Muhammad Ali Bogra was born in an aristocratic nawab family at Bogra, East Bengal, in 1900. He completed his education at Calcutta University. In 1937, he was elected to the Bengal Legislative Assembly. In 1943, Muhammad Ali Bogra became Parliamentary Secretary to the Chief Minister of Bengal, Khawaja Nazimuddin. He was became the Finance and Health Minister in 1946.
After Pakistan came into being, Muhammad Ali Bogra was posted as Ambassador to Burma in 1948, High Commissioner to Canada in 1949, and afterwards as Ambassador to U. S. A. in 1952. On April 17, 1953, he was appointed as Prime Minister of Pakistan after Governor General Ghulam Muhammad dismissed Khawaja Nazimuddin.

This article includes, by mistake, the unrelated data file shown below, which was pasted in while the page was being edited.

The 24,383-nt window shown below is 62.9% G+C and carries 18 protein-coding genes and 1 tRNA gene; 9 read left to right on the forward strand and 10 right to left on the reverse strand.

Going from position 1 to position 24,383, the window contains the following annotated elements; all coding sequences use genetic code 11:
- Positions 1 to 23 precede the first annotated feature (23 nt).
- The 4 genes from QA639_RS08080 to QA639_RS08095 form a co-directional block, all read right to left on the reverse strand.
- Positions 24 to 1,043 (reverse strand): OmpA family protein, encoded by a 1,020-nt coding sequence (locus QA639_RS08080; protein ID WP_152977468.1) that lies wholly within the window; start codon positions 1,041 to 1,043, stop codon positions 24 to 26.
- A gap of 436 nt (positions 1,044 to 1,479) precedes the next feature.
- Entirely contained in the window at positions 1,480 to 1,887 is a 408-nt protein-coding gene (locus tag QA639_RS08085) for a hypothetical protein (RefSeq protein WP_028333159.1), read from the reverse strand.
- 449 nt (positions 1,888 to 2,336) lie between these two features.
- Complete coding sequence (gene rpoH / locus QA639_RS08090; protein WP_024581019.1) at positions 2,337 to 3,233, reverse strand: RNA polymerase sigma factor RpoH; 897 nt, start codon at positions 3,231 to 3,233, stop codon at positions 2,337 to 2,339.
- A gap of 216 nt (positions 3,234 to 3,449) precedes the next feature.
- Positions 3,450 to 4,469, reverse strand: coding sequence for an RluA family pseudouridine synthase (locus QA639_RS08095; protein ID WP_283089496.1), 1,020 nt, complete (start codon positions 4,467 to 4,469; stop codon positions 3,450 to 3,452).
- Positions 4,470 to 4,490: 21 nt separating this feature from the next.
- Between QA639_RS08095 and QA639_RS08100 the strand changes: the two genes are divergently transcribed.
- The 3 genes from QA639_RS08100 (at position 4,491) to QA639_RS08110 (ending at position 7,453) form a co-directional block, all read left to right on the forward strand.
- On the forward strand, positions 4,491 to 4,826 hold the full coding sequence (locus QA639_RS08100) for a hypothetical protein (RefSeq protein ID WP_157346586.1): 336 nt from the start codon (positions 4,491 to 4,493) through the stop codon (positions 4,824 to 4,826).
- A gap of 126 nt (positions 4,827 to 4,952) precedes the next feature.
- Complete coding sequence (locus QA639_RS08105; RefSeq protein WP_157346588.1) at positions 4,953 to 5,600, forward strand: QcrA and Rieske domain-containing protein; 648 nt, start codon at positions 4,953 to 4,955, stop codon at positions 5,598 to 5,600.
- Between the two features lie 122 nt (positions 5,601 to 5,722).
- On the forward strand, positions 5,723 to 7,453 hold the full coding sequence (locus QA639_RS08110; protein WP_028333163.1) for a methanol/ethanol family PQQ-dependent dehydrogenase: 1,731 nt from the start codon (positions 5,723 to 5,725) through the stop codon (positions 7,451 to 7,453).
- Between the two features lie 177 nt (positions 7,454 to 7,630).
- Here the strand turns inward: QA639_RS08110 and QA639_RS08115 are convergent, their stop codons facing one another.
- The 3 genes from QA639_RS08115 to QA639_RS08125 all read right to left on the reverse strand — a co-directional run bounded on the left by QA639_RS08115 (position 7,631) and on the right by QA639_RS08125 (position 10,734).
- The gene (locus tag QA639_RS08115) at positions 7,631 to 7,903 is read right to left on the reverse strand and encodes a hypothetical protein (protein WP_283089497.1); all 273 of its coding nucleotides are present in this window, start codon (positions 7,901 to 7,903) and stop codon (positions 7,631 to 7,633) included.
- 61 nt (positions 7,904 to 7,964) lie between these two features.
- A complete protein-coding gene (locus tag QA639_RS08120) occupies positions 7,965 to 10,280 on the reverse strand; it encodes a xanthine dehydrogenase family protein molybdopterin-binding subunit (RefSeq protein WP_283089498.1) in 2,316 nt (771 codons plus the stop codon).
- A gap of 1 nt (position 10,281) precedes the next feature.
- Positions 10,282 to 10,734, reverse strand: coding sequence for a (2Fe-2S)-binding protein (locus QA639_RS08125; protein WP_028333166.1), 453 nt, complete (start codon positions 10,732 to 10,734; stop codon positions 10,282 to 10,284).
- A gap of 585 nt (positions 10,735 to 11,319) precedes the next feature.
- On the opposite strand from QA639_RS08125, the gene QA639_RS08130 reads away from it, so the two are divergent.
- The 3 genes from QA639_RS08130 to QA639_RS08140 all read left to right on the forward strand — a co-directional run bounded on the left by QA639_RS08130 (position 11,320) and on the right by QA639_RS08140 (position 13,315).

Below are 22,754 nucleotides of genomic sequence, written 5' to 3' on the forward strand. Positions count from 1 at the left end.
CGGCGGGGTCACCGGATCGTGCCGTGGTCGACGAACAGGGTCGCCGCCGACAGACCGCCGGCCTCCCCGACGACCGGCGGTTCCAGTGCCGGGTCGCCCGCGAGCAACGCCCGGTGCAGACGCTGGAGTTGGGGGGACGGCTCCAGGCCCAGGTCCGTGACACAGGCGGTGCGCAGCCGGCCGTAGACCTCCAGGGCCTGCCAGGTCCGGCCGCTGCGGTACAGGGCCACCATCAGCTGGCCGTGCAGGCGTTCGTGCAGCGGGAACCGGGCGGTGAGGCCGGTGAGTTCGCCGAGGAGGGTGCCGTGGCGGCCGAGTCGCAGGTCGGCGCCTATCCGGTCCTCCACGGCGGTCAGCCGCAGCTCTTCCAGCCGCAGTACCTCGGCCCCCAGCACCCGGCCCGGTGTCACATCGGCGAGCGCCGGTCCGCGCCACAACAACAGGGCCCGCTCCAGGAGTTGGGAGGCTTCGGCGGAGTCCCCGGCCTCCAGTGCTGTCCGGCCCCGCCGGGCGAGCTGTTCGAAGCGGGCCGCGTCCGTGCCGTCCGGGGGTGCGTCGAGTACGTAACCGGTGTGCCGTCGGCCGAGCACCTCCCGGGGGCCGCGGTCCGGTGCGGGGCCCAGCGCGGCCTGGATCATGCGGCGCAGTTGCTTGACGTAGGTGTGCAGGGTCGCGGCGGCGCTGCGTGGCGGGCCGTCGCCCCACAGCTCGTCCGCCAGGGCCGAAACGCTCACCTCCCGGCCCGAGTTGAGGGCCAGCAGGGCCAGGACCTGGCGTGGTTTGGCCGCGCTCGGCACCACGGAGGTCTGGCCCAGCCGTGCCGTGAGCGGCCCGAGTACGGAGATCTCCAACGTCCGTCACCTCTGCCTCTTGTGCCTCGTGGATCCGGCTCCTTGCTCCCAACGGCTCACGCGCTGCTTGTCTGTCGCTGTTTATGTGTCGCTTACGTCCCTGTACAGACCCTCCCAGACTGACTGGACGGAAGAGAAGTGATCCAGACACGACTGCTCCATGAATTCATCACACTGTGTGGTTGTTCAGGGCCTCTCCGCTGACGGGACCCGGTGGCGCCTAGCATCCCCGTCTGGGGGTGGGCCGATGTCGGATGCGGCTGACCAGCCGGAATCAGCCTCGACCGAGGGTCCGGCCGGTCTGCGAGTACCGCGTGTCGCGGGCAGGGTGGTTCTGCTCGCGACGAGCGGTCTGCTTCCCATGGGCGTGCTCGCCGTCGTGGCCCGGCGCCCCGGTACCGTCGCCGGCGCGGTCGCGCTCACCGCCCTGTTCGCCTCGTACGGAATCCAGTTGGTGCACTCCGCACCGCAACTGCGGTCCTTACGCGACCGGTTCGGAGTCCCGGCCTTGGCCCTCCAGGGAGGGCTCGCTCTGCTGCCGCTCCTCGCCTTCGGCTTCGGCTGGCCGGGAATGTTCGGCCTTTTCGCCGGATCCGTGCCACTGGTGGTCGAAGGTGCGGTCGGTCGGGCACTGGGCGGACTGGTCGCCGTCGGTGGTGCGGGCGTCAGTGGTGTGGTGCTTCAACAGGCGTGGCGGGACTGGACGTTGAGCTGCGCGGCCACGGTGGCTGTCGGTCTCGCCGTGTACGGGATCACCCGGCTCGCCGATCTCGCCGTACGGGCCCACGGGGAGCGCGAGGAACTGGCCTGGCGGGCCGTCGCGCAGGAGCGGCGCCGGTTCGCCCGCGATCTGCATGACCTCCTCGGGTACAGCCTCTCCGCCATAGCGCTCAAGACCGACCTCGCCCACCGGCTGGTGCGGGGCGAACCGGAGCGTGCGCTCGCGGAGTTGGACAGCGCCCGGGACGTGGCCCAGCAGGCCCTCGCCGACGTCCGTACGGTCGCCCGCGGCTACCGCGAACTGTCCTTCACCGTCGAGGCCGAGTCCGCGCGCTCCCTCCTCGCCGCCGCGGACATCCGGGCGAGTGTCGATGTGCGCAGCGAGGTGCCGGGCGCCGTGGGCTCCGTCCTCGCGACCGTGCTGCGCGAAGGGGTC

Muhammad Ali Bogra was not well known as a politician, though he was renowned as a diplomat. Only three days after his nomination as Prime Minister, the U. S. President Eisenhower ordered thousands of tons of wheat to be shipped to Pakistan. After the Governor General dissolved the Constituent Assembly in 1954, Muhammad Ali Bogra was invited to resume the office of Prime Minister and form a new cabinet call “Ministry of Talents.” He was dismissed by Iskander Mirza, the acting Governor General of Pakistan, and replaced by Chaudhry Muhammad Ali in August 1955. He was again appointed as Ambassador to U. S. A. He died in 1963.
This article was last updated on Sunday, June 01, 2003